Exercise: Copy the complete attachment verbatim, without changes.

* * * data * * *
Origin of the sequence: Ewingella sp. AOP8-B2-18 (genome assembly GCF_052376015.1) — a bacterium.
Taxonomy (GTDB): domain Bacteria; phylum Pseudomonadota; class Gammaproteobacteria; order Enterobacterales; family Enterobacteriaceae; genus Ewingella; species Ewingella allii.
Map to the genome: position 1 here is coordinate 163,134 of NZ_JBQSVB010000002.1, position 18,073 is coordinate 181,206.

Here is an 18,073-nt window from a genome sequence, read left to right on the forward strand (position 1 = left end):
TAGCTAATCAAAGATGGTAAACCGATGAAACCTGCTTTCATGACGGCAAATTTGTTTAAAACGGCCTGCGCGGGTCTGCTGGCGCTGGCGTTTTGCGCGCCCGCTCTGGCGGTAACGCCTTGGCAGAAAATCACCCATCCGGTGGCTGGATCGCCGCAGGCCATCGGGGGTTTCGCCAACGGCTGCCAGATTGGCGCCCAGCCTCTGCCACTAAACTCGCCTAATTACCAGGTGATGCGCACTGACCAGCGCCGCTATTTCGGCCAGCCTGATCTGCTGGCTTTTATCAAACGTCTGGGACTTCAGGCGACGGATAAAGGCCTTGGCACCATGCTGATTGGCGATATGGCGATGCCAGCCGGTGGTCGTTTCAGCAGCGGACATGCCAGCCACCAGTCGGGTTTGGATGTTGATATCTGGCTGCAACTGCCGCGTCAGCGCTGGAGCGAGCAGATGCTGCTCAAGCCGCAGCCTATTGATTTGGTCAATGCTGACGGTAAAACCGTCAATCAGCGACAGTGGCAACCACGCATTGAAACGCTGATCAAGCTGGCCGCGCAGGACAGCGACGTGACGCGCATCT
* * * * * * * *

Origin of the sequence: Ewingella sp. AOP8-B2-18 (genome assembly GCF_052376015.1) — a bacterium.
Taxonomy (GTDB): domain Bacteria; phylum Pseudomonadota; class Gammaproteobacteria; order Enterobacterales; family Enterobacteriaceae; genus Ewingella; species Ewingella allii.
Map to the genome: position 1 here is coordinate 163,134 of NZ_JBQSVB010000002.1, position 18,073 is coordinate 181,206.

Here is an 18,073-nt window from a genome sequence, read left to right on the forward strand (position 1 = left end):
TAGCTAATCAAAGATGGTAAACCGATGAAACCTGCTTTCATGACGGCAAATTTGTTTAAAACGGCCTGCGCGGGTCTGCTGGCGCTGGCGTTTTGCGCGCCCGCTCTGGCGGTAACGCCTTGGCAGAAAATCACCCATCCGGTGGCTGGATCGCCGCAGGCCATCGGGGGTTTCGCCAACGGCTGCCAGATTGGCGCCCAGCCTCTGCCACTAAACTCGCCTAATTACCAGGTGATGCGCACTGACCAGCGCCGCTATTTCGGCCAGCCTGATCTGCTGGCTTTTATCAAACGTCTGGGACTTCAGGCGACGGATAAAGGCCTTGGCACCATGCTGATTGGCGATATGGCGATGCCAGCCGGTGGTCGTTTCAGCAGCGGACATGCCAGCCACCAGTCGGGTTTGGATGTTGATATCTGGCTGCAACTGCCGCGTCAGCGCTGGAGCGAGCAGATGCTGCTCAAGCCGCAGCCTATTGATTTGGTCAATGCTGACGGTAAAACCGTCAATCAGCGACAGTGGCAACCACGCATTGAAACGCTGATCAAGCTGGCCGCGCAGGACAGCGACGTGACGCGCATCT